Arial Sharon, who died two years ago, on January 11, 2014, symbolized Israel’s struggle with its military challenges since it was established.
He was a major general in the IDF (Israel Defense Forces) and played a role in each of Israel’s high-intensity wars since 1948. He was a junior officer in 1948-49, a brigade commander in 1956, a division commander in 1967 and 1973 and minister of defense in 1982. Although in 1982 he was not in active military service, his dominant position allowed him to conduct the operations in Lebanon as he was both the commander of IDF’s northern command and the chief of general staff.
Sharon represents the times when Israel fought Arab states, mostly Egypt, Syria and Jordan. Sharon fought on several fronts: in the Jordanian one in 1948, in the Egyptian one in 1956, 1967 and 1973 and in the Lebanese front against Syria in 1982.
He was known not only as a commander and a leader in the high intensity wars against Arab states but also for his role in Israel’s conflict with the Palestinians. He first made his name as the commander of Israel’s legendary “101” unit, which was created in 1953 as a role model for the fighting spirit of the IDF. This small commando outfit existed for only a few months and carried out several operations, some of them controversial, as Sharon was throughout his life.
Sharon continued to build his reputation by suppressing the Palestinian insurgency in the Gaza Strip in the early 1970s. The peak for Sharon was in the siege of Beirut in 1982. In that Lebanese capital, Yasser Arafat, the head of the PLO (Palestine Liberation Organization), and his men were about to make their last stand after the IDF pushed them back from their bases in south Lebanon. Sharon, then the powerful minister of defense, avoided the final ground attack on the Palestinian military strongholds because of political and military constraints and instead bombed them.
In 1982 Arafat and his men were allowed to leave Beirut. About ten years later they arrived in the West Bank and the Gaza Strip, as part of the creation of the PA (Palestinian Authority), following the Oslo accords. Israel kicked out Arafat from Lebanon in 1982 and accepted him in 1993 as a partner. The enemy of the past became an ally but then was once again a foe in the confrontation between Israel and the Palestinians from 2000 to 2005. During most of this period Sharon was the prime minister.
He found himself again against his nemesis, Arafat. At a certain point, after a series of Palestinian terrorist assaults, including suicide bombers, Israel launched a major offensive in the West Bank. This caused the Palestinians casualties and infrastructure damage and isolated Arafat in his headquarters but as in 1982 Sharon did not kill Arafat. Furthermore Sharon did not bring down the PA. He was aware of the ramifications of such a move. This was one example of the complexity of Israel’s wars in the past few decades.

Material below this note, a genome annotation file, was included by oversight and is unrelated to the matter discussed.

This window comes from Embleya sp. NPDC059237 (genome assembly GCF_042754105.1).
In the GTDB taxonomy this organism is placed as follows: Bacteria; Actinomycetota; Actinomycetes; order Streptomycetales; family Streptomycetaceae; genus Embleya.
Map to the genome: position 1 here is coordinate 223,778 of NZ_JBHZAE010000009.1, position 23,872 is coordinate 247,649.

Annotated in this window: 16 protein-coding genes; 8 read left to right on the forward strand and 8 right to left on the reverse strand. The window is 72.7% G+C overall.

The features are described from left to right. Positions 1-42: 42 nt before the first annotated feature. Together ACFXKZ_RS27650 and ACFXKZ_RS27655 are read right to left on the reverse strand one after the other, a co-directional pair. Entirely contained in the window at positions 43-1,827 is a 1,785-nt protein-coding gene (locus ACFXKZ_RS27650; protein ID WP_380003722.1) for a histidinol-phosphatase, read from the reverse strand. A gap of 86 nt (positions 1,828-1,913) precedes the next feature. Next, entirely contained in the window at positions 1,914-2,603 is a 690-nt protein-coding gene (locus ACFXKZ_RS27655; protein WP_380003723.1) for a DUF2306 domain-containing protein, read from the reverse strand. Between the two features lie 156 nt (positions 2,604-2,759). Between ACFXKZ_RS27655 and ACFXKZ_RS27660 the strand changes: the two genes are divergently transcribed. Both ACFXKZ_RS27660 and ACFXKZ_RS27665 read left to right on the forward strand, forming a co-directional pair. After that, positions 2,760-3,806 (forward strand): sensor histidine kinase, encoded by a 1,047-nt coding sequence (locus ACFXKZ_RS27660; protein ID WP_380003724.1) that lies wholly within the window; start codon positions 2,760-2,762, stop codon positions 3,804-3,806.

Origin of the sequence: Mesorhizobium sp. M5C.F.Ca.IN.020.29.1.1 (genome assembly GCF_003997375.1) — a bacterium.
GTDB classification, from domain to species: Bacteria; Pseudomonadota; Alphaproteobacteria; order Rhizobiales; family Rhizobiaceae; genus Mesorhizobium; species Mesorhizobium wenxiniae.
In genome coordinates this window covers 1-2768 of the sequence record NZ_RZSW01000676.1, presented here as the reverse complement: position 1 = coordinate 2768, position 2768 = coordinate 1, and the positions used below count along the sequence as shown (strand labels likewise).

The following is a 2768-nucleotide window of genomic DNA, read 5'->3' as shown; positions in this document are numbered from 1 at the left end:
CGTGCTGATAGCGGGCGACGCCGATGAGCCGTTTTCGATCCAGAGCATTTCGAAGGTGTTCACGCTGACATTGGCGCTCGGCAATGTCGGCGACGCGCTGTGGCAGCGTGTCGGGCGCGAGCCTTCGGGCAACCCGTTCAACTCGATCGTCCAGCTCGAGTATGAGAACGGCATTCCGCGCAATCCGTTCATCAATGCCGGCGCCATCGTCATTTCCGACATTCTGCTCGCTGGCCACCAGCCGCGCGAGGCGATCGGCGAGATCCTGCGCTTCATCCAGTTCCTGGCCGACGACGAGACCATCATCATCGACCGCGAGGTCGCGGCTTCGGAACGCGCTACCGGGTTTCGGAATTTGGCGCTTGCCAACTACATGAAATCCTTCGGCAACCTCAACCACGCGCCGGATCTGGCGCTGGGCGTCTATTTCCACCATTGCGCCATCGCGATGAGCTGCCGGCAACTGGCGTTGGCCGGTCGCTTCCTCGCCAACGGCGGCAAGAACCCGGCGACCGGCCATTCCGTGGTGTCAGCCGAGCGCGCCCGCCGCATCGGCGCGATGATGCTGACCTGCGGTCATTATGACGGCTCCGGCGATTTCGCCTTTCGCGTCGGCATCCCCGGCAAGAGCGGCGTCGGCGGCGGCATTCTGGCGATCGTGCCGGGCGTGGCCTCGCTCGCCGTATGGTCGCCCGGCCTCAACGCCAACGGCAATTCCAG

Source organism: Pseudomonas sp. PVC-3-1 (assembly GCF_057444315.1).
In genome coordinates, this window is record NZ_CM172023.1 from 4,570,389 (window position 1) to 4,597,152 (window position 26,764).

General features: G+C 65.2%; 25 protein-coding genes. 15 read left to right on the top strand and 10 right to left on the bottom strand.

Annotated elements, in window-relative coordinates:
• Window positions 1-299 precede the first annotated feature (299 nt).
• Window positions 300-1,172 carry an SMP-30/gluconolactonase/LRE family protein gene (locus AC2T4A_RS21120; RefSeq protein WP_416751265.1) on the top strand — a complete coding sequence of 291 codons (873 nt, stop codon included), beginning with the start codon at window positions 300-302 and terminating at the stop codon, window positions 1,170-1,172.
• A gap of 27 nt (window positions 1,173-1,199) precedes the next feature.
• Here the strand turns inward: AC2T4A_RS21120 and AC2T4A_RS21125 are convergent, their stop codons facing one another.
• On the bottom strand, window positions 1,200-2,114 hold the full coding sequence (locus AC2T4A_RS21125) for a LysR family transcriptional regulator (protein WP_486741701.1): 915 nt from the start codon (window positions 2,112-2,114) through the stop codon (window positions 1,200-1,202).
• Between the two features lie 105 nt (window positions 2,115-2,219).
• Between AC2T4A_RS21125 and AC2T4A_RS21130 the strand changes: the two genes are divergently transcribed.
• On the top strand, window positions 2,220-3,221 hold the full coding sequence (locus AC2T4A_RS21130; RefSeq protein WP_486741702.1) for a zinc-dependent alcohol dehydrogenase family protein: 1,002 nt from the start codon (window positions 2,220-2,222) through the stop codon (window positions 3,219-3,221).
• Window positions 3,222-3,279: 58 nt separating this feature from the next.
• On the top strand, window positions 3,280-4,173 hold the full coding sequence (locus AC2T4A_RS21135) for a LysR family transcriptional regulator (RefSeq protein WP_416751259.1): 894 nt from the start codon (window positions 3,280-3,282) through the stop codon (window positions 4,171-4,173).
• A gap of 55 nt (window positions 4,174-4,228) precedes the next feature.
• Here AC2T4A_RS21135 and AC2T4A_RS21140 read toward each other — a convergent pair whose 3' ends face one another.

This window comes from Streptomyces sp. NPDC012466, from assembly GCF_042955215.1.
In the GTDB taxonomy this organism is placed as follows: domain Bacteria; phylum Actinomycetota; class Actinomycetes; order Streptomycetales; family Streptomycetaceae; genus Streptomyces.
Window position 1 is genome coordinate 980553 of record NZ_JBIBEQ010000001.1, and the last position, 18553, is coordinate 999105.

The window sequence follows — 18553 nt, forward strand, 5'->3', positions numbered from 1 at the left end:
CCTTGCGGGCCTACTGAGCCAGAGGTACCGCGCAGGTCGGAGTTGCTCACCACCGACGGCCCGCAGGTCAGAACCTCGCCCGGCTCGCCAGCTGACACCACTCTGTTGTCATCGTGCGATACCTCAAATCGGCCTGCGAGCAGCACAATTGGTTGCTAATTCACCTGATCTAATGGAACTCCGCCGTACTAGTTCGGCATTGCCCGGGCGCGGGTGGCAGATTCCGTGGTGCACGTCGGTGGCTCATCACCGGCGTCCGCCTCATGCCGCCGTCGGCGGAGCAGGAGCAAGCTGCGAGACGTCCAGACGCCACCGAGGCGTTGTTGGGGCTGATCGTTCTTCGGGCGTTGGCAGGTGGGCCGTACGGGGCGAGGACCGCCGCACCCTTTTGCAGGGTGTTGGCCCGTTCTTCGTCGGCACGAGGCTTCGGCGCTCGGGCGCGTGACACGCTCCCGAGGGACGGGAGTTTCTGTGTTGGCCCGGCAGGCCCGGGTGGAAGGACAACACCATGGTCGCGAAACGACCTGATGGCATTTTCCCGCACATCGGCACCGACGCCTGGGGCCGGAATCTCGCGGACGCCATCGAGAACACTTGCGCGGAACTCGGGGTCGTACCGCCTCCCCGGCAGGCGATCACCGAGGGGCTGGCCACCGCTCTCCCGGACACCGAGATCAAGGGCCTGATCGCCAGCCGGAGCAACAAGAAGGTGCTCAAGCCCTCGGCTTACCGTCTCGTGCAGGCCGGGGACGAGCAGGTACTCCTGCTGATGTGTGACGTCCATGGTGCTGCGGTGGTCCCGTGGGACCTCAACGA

In the 2000-2005 confrontation, Sharon and Israel did not face any more Arab militaries like in the 1950s, 1960s and 1970s but rather guerrilla and terror organizations. Those kinds of Palestinian groups had existed since the 1950s, in different versions, but in recent decades Israel’s fight against them took center stage.
Sharon, like the state of Israel and the IDF, had to adjust to that reality. The wars against Arab states had their difficulties and complexities but were in some ways easier to handle since the foe was a conventional military, not elusive nonstate organizations. Israel was also used to wars that lasted mostly a few days or weeks, not years as with the Palestinians. Furthermore, in contrast to wars like in 1956 and 1967, the confrontations with the Palestinians, as in their uprising from 1987 to 1993 and from 2000 to 2005 did not end in a decisive victory for either side.
Sharon was known not only for his military actions but also for his political ones, which were focused on the Israeli-Palestinian conflict. In May 1994 Israel gave the PA 80 percent of the Gaza Strip yet left Israeli military posts and the settlements there. In 2005 Sharon ordered the evacuation of the rest of the Gaza Strip, including the removal of almost 8,000 settlers, sometimes by force.
As with his daring attacks into Arab territories during former wars, Sharon would also be remembered for his retreats not only from the Gaza Strip. Following the peace accord with Egypt, in the early 1980s Sharon completed Israel’s withdrawal from the Sinai Peninsula, an area he had helped conquer in 1967 and protect in 1973. As a highly experienced military commander, Sharon assumed in the early 1980s and in 2005 that sometimes it’s as important to know when to give up land as when to attack.
All in all, the death of Sharon in 2014 reminds Israel of the changes in its national security environment, the background of the Arab turmoil like the civil war in Syria, and the lawlessness in Sinai. It means that Israel has been facing more nonstate organizations than Arab militaries.
Israel has to be flexible and smart enough to get past this stage of the conflict, which seems less dangerous than the era of high-intensity wars (1948-1982), but in the long run it could be one of Israel’s greatest challenges. This is because of the combination of ongoing military clashes and Israel’s need to consolidate its position and legitimacy.